Cineworld Chelsea

279 Kings Road,
London, SW3 5EW

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Cineworld Chelsea

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Located in the west London district of Chelsea at an area of Kings Road known as World’s End. The building was constructed and opened in 1910 as the Palaseum Rink and Picture Palace. Films were viewed from a 200 seat balcony, presumably when there was not a roller-skating session in progress. This was a short lived venture as by 1911 plans had been passed in May 1911 for architect A.W. Hudson to convert the building into a full time cinema and it re-opened on 5th October 1911 as the King’s Picture Playhouse with a seating capacity of 964.

It continued until a short closure in early-1943 when it re-opened as the Ritz. It was re-modeled by architect C. Edmond Wilford in 1949 and it became the Essoldo Chelsea. The original decorative facade was smoothed over and raised slightly which gave the building a plainer look.

It was modernised again in 1968 with a reduced seating capacity of 432 (the circle was abandoned) and in 1972 it became the Classic Curzon Cinema Chelsea (Classic already operated the original Classic Cinema further along Kings Road), but it closed in 1973.

The empty and rather dilapidated former cinema was converted into the King’s Road Theatre and was the perfect setting for the original record breaking run of the cult stage musical “The Rocky Horror Show” starring Tim Curry which had originally opened at the Royal Court Theatre, then transfered to the former Classic Cinema on King’s Road. It ran at the King’s Road Theatre until 1979 to packed houses and then transfered to London’s West End at the Comedy Theatre.

The building was then converted back into a cinema, now with four screens and re-named Classic 1-2-3-4 Chelsea (the other Classic Cinema on Kings Road had closed) from April 1980, nothing remained of the original interior decoration. It has continued under further managment take-overs as the Cannon, MGM, Virgin and most recently UGC Chelsea until the July 2005 takeover by Cineworld UK.

In December 2012, plans were announced to close and demolish the Cineworld to build a new Everyman Cinema on the site, but the planning application was refused. In January 2017 it was announced that the Cineworld would closed on 9th March 2017.

Contributed by KenRoe

Recent comments (view all 20 comments)

zappomatic on March 2, 2015 at 9:15 am

The latest planning application was refused (on 5 February). Case reference PP/14/07843. I’m pleased!

zappomatic on October 25, 2015 at 3:16 pm

An appeal against the decision is currently in progress.

zappomatic on January 3, 2016 at 11:54 am

Appeal has been allowed and the owner of the site has permission to demolish the building. I wonder when this cinema will close?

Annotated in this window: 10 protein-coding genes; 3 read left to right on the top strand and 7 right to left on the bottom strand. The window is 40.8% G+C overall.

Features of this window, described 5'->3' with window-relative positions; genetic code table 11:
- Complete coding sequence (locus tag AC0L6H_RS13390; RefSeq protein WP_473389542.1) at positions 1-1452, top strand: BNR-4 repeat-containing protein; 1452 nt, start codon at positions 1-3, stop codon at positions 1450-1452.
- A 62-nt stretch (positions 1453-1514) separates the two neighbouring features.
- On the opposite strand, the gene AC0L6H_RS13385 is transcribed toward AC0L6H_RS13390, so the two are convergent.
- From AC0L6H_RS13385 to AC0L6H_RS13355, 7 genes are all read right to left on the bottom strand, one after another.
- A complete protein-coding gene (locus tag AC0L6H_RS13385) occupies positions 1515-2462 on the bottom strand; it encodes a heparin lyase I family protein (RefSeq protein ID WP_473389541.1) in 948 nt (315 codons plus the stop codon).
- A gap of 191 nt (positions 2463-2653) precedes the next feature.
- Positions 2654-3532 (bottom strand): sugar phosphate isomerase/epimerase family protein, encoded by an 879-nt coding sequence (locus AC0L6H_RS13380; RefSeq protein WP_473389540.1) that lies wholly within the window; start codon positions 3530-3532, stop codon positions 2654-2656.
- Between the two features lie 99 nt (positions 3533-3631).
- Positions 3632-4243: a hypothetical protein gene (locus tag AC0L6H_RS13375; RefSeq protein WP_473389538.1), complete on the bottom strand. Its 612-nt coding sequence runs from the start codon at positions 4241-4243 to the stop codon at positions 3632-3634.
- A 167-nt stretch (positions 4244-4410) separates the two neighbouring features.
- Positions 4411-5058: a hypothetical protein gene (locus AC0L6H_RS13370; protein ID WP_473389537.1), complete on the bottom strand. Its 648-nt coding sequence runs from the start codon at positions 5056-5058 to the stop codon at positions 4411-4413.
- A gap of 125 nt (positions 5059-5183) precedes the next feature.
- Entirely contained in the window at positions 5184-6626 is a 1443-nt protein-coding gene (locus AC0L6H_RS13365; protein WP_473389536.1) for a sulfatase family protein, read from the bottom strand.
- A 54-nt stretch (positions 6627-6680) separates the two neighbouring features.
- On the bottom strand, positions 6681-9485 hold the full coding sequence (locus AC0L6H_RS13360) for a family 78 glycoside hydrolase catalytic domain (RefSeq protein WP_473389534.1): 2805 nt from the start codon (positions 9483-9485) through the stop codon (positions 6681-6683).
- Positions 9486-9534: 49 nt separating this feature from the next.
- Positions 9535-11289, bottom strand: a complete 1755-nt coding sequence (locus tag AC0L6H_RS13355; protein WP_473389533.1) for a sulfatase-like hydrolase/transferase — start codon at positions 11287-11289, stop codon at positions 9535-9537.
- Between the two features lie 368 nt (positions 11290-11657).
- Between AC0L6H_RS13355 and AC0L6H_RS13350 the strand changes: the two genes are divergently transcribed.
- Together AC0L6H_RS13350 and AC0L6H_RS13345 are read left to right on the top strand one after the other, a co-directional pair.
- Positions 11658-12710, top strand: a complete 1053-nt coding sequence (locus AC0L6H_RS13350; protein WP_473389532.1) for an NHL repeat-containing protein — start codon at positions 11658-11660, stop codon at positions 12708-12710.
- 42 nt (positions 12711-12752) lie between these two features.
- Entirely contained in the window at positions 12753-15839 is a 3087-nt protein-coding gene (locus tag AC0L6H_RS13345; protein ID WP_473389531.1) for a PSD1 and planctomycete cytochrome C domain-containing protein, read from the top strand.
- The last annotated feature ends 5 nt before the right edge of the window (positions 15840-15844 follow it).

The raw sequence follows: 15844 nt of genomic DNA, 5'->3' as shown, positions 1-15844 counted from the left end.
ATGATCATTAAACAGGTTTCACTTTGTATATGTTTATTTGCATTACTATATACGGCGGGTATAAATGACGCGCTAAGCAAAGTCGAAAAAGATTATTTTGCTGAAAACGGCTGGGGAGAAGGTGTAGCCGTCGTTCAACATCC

cultman1 on January 3, 2016 at 12:07 pm

once existing cinema is demolished I assume the developers will include a cinema of sorts in its place? Everyman were considering taking it over?

CF100 on August 5, 2016 at 4:50 am

Planning permission has been granted on appeal.

Three auditoria are proposed for the first floor, 75 seats, 100 seats, and a small cinema for private use. Everyman is cited as the proposed operator.

GPM10 on January 21, 2017 at 12:15 am

Just been notified that this cinema will close permanently on 9 March 2017.

cultman1 on January 21, 2017 at 7:26 am

GPM10 is this therefore going to be demolished and become bijou flats with Everyman Cinema taking over?

cultman1 on February 23, 2017 at 7:28 am

I assume Cineworld Chelsea is still closing in a couple of weeks time?

zappomatic on February 23, 2017 at 7:30 am

I believe that’s the plan. I’m going to miss this cinema; the two larger screens upstairs are actually pretty decent and it’s been well maintained, and staff are friendly. However I won’t miss the uncomfortable, narrow seats with hard armrests (which nearby Cineworld Fulham Road is also afflicted with) and the screen in the basement is comically small for the size of the auditorium.

With Ealing long since demolished, Hammersmith gone, Chelsea closing and Haymarket transferring to Empire (although this seems to have gone very quiet), this could leave only Fulham Road as the last of the slightly oddball rump of non-purpose built multiplexes Virgin kept when they bought MGM. Kind of a shame as they have their own quirky 90s style.

cultman1 on February 23, 2017 at 7:33 am

agreed Zappomatic. And we have the Curzon Chelsea closing soon for yet more flats etc The greedy property developers are out of control

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